I normally avoid these stories like the plague because I frankly don’t find them terribly relevant to either the worlds of government and politics or serious concerns of social matters. But with that said, the saturation coverage we’ve been seeing over Tiger Woods being charged with driving while impaired this weekend really seems to speak to some problems which are more media oriented than anything that may or may not be wrong with the legendary golfer these days. (For the record, they’re saying there was no alcohol in his system and it was something to do with a reaction to a combination of prescription medications rather than some ill advised drinking binge.)

Kevin Williamson of National Review waxed eloquent on the situation, commiserating with anyone who reaches the heights of fame and fortune with their life completely defined by “The One Big Thing” they do, only to fall to pieces when that big thing goes away.

But when the One Big Thing is gone, there is a double loss — the thing that defined your life is now in the past, and, at the very moment when your income and public profile both are likely to be heading south, you face the real crisis: You have done something extraordinary, but it is finished, and now you do not know what to do. The lucky ones have great marriages and happy families, faith, community, and friendship to take the place of being in the movies or playing basketball. The ones who don’t have that will try to fill up the great empty hole in the middle of their lives with other things: alcohol, drugs, sexual promiscuity, recklessness in personal and public affairs, including financial ones. Do you know why so many people who ought to be happy but aren’t happy develop problems with cocaine? Because cocaine works exactly as advertised. It makes you happy, until it doesn’t.

Kevin’s colleague Jim Geraghty spins off from that introduction in the Morning Jolt, also seemingly able to relate to how ivory towers can put someone in a gilded prison of their own making.

I think it was Tony Robbins who had this observation about celebrities who achieve fame only to quickly become self-destructive with drugs, booze, or other reckless behavior: we all want to stand out, to be special, to be recognized as exceptional and better than anyone else at one particular activity or skill. Some people achieve that . . . and then suddenly feel separated from everyone, as all of their old friends from before and no one they know can relate to the pressures and troubles that come from fame. We want to be separate and connect at the same time.

I suppose all of that is fair enough. I couldn’t really say, having never reached the same levels of platinum status celebrity and riches that Williamson and Geraghty have managed, to say nothing of Tiger Woods. But we’ve watched enough athletes and movies stars spin out of control, eventually crashing with either hilarious or tragic (or sometimes both) results that it’s not difficult to imagine.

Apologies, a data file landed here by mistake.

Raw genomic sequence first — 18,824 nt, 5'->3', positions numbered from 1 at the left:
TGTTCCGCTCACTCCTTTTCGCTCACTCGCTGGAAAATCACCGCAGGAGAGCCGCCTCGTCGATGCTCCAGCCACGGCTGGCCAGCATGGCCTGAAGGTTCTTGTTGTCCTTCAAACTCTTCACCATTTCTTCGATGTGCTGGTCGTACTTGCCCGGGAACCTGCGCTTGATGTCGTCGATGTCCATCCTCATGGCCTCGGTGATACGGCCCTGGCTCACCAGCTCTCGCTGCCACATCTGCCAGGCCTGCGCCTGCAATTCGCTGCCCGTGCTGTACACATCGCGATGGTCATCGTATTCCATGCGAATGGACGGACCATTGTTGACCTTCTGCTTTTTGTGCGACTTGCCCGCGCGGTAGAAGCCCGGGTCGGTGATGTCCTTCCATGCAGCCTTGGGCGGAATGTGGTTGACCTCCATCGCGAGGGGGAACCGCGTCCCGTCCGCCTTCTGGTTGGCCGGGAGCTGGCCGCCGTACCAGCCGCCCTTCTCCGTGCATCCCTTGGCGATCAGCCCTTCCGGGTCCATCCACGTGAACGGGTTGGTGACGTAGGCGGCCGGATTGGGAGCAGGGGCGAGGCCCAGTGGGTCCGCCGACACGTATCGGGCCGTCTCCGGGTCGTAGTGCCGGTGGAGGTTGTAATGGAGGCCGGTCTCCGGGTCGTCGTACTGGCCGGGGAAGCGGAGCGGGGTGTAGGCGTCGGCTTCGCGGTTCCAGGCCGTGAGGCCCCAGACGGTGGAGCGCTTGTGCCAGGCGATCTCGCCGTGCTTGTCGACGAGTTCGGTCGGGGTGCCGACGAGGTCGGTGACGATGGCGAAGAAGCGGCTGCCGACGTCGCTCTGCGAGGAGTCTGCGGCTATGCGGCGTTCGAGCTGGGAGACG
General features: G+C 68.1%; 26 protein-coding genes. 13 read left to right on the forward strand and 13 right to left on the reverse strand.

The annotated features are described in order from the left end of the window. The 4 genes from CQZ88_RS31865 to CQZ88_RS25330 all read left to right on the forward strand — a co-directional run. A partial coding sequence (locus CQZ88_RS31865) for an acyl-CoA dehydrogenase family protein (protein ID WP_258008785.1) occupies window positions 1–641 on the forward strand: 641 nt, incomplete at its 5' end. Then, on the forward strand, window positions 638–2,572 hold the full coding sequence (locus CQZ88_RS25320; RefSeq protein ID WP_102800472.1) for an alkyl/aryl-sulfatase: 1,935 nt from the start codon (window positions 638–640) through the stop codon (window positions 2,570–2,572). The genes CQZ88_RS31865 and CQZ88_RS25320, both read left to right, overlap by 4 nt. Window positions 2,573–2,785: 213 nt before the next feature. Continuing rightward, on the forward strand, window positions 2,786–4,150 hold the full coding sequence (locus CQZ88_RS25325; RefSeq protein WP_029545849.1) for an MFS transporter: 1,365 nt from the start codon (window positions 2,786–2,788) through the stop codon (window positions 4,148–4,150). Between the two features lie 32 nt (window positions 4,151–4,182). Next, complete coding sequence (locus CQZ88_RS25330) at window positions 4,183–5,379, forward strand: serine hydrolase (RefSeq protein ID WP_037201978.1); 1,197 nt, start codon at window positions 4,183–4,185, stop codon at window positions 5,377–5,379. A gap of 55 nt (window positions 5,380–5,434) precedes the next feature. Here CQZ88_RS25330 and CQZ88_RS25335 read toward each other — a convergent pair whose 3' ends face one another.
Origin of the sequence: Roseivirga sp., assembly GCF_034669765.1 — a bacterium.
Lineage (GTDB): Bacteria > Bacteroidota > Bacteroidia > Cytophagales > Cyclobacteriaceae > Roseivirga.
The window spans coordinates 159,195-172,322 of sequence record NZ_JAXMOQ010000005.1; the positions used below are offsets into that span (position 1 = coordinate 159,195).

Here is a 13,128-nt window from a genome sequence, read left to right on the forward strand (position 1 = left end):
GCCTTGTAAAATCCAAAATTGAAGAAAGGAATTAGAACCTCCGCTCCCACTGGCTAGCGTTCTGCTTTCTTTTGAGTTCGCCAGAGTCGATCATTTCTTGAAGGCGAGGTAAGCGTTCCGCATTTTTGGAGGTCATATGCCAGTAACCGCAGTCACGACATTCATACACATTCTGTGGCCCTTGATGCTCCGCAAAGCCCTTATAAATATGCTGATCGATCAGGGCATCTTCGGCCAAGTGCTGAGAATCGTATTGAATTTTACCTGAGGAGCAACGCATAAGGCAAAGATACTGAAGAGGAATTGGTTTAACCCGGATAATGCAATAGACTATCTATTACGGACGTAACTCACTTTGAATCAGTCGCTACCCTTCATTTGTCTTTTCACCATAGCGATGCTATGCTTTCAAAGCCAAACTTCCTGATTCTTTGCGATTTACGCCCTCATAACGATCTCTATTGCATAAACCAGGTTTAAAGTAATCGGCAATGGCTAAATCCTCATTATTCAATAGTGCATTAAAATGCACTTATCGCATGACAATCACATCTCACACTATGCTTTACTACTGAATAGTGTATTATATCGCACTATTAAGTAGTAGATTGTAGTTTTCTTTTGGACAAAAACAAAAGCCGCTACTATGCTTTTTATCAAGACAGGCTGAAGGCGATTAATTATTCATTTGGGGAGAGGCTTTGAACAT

But my main question this week after watching this unfold is, once again, why do we care and why is the media so obsessed with it? Woods isn’t even regularly playing golf anymore, and when he does the results have been mediocre at best due to whatever combination of medical problems, swing mechanics and/or lifestyle demons are plaguing him. (In one of his last outings in January he failed to even make it into the weekend, missing the cut on Friday.) So it’s not as if whatever is going on with him is having any major impact of the world of golf.

And if you’re not worried about the fortunes of the PGA, what’s the real attraction here? Is this supposed to be some sort of life lesson about how too much fortune and fame can ruin even the best among us? A cautionary tale reminding us to be happy with our more modest fortunes because “more money is just more problems” in the real world? Thanks for the tip, but if I get a shot at a billion dollar payday and an endorsement deal from Cadillac from my latest strain of horseradish I think I’ll take my chances.

If not any of those reasons, then what? Are we really still fixated on the idea that movie stars and professional sports figures are somehow supposed to be “role models” for our youth and they somehow let the entire world down when they fall from grace? Give me a break. Kids need role models, but that task should be handled by their parents or guardians. Perhaps their teachers and the local police or community leaders in an ideal world. If your kid is suddenly stealing beer from your fridge because of what Tiger allegedly may have done, there was something wrong in your household long before Woods got chased out of his house by a golf club-wielding spouse.

In the end, what did Tiger Woods really do? Even in the worst case scenario where the original suspicions were true, he would have been one more guy who exercised bad judgement and got behind the wheel after drinking too much. Not admirable and potentially a danger to others in his community, but even that would have been a tiny story which impacts almost nobody in the larger scheme of things. If he was honestly screwing up his prescription medications, that’s a good tip for everyone to be reminded of to be sure, but it hardly requires the endless parade of mug shots we’re seeing on cable news and the torrents of hand wringing going on.

I’m willing to let Tiger be Tiger. If he did break the law on some minor rap the local police can handle it. And he’s still got billions of dollars to keep him warm at night and he can afford 24/7 chauffeur coverage if he loses his license. This really isn’t a news story, or at least it shouldn’t be. And the fact that it’s getting so much play likely says far more about us than it does him.